Nursing Homes Drugging the Elderly In Massachusetts

Johnson & Johnson is being sued for the tactics it uses to get psychiatric drugs, specifically Risperidal, into nursing homes in Massachusetts. This is what an op-ed piece in the Boston Globe has to say on the subject:

Talk about death panels. The US attorney in Boston recently filed suit against the world’s largest maker of health products, Johnson & Johnson, for using kickbacks to get more nursing home patients onto its drugs, including one that was later found to be so lethal to the elderly it had to carry a black-box warning. The government’s complaint leaves little doubt that the drug company acted in a predatory way to increase sales and market share for its products, especially Risperdal, an antipsychotic often used to keep Alzheimer’s and dementia patients under control.

The psychiatric drugs referred to in this article are not recommended for use on Alzheimer’s and dementia patients. In fact, prescribing them is ‘off label’, or not approved for these purposes by the FDA. Use of nueroleptic drugs on elderly patients have been known to have many detrimental effects, and tend to cut short the lives of those elderly patients maintained on them.

The kickbacks referred to were given to Omnicare, the country’s largest pharmacy for nursing home care. This is to say, the drug company is paying the drug supplier to push it’s pharmaceutical product to area nursing homes.

The middleman between Johnson & Johnson and the nursing homes is Omnicare, the country’s largest pharmacy for nursing homes. Last November, it agreed, without “any finding of wrongdoing’’ or “any admission of liability,’’ to a $98 million settlement with the government for its role in helping Johnson & Johnson boost sales to nursing homes. The government says that between 1999 and 2004 Omnicare received tens of millions of dollars in the form of escalating rebates based on greater market share for Johnson & Johnson drugs and in payments ostensibly made by Johnson & Johnson for “data’’ from Omnicare, much of which Omnicare never provided. Other kickbacks, the government says, came in the form of “grants’’ and “educational funding.’’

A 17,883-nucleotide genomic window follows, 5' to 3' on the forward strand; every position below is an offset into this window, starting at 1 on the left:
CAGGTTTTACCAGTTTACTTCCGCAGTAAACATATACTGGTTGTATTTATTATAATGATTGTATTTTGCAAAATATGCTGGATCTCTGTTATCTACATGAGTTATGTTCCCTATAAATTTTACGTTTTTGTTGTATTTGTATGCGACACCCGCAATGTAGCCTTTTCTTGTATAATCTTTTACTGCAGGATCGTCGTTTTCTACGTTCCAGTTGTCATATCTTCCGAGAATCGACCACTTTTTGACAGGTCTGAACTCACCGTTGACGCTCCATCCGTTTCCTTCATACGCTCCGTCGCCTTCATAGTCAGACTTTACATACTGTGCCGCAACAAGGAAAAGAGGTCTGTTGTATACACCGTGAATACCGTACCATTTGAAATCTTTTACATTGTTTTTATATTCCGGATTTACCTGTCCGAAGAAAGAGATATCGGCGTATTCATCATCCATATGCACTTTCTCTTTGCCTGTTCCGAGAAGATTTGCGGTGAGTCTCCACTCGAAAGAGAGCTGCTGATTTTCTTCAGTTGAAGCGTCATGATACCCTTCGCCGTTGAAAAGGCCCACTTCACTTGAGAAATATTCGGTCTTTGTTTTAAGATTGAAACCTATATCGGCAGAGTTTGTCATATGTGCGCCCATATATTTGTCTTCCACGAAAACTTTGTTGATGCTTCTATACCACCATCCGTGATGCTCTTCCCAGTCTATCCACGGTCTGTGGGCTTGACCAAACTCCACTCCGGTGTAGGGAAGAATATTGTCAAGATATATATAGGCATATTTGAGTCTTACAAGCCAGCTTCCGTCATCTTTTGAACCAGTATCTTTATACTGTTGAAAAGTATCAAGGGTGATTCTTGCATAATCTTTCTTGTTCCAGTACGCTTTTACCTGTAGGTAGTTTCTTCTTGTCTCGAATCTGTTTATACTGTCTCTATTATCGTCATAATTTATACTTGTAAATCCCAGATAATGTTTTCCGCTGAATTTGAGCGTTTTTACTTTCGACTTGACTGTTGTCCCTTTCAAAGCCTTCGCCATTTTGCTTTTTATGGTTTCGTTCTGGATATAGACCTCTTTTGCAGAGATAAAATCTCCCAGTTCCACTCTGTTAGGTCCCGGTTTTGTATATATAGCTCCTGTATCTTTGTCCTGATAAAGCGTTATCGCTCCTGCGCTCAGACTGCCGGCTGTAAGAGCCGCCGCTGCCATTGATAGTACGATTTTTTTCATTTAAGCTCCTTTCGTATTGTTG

Omnicare is not just a supplier of drugs. It also provides nursing homes with the consulting pharmacists who check over patients’ medications and make recommendations to the doctors who visit the nursing homes periodically and check through patient charts. In more than 80 percent of cases, according to a Johnson & Johnson document, doctors follow the pharmacists’ recommendations on prescriptions. In a memo, the company viewed Omnicare’s consulting pharmacists as an “extension of (Johnson & Johnson’s) sales force.’’

New Jersey, the article goes on to say, requires the independence of its consulting pharmacists, suggesting that Massachusetts should do the same, and going so far as to say Congress should mandate this independence of consulting pharmacists throughout the entire nation.

I would have to agree. Nursing homes are getting away with murder time and time again through the use of these harmful pharmaceuticals on the elderly. It is going to take awhile before the cries of alarm breaking out here and there across the nation rise to a level that can be heard on Capitol Hill. The longer it takes for these cries to reach the Capitol, the more lives will be expended through neglect, abuse, and turning a blind eye to the greed of corporate drug peddlers.